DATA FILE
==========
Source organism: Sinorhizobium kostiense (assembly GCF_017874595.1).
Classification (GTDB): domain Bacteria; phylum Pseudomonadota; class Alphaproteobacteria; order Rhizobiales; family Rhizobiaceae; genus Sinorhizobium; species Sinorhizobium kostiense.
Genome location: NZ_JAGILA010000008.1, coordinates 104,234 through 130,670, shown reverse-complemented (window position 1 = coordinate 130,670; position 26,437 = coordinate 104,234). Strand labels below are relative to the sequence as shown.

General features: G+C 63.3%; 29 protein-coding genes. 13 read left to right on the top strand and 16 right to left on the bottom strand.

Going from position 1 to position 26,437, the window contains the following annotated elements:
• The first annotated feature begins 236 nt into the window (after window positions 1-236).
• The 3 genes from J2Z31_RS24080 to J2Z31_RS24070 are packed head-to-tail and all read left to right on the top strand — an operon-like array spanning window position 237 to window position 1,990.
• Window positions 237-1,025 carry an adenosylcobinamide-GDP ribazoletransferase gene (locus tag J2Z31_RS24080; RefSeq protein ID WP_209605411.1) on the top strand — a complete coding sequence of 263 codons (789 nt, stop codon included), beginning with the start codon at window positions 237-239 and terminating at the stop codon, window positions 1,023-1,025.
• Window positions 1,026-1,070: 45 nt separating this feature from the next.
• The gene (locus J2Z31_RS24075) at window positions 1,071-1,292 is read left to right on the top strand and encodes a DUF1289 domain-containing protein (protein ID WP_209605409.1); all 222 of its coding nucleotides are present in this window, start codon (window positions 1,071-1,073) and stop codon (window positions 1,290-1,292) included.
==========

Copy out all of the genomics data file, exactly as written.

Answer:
Source organism: Sinorhizobium kostiense (assembly GCF_017874595.1).
Classification (GTDB): domain Bacteria; phylum Pseudomonadota; class Alphaproteobacteria; order Rhizobiales; family Rhizobiaceae; genus Sinorhizobium; species Sinorhizobium kostiense.
Genome location: NZ_JAGILA010000008.1, coordinates 104,234 through 130,670, shown reverse-complemented (window position 1 = coordinate 130,670; position 26,437 = coordinate 104,234). Strand labels below are relative to the sequence as shown.

General features: G+C 63.3%; 29 protein-coding genes. 13 read left to right on the top strand and 16 right to left on the bottom strand.

Going from position 1 to position 26,437, the window contains the following annotated elements:
• The first annotated feature begins 236 nt into the window (after window positions 1-236).
• The 3 genes from J2Z31_RS24080 to J2Z31_RS24070 are packed head-to-tail and all read left to right on the top strand — an operon-like array spanning window position 237 to window position 1,990.
• Window positions 237-1,025 carry an adenosylcobinamide-GDP ribazoletransferase gene (locus tag J2Z31_RS24080; RefSeq protein ID WP_209605411.1) on the top strand — a complete coding sequence of 263 codons (789 nt, stop codon included), beginning with the start codon at window positions 237-239 and terminating at the stop codon, window positions 1,023-1,025.
• Window positions 1,026-1,070: 45 nt separating this feature from the next.
• The gene (locus J2Z31_RS24075) at window positions 1,071-1,292 is read left to right on the top strand and encodes a DUF1289 domain-containing protein (protein ID WP_209605409.1); all 222 of its coding nucleotides are present in this window, start codon (window positions 1,071-1,073) and stop codon (window positions 1,290-1,292) included.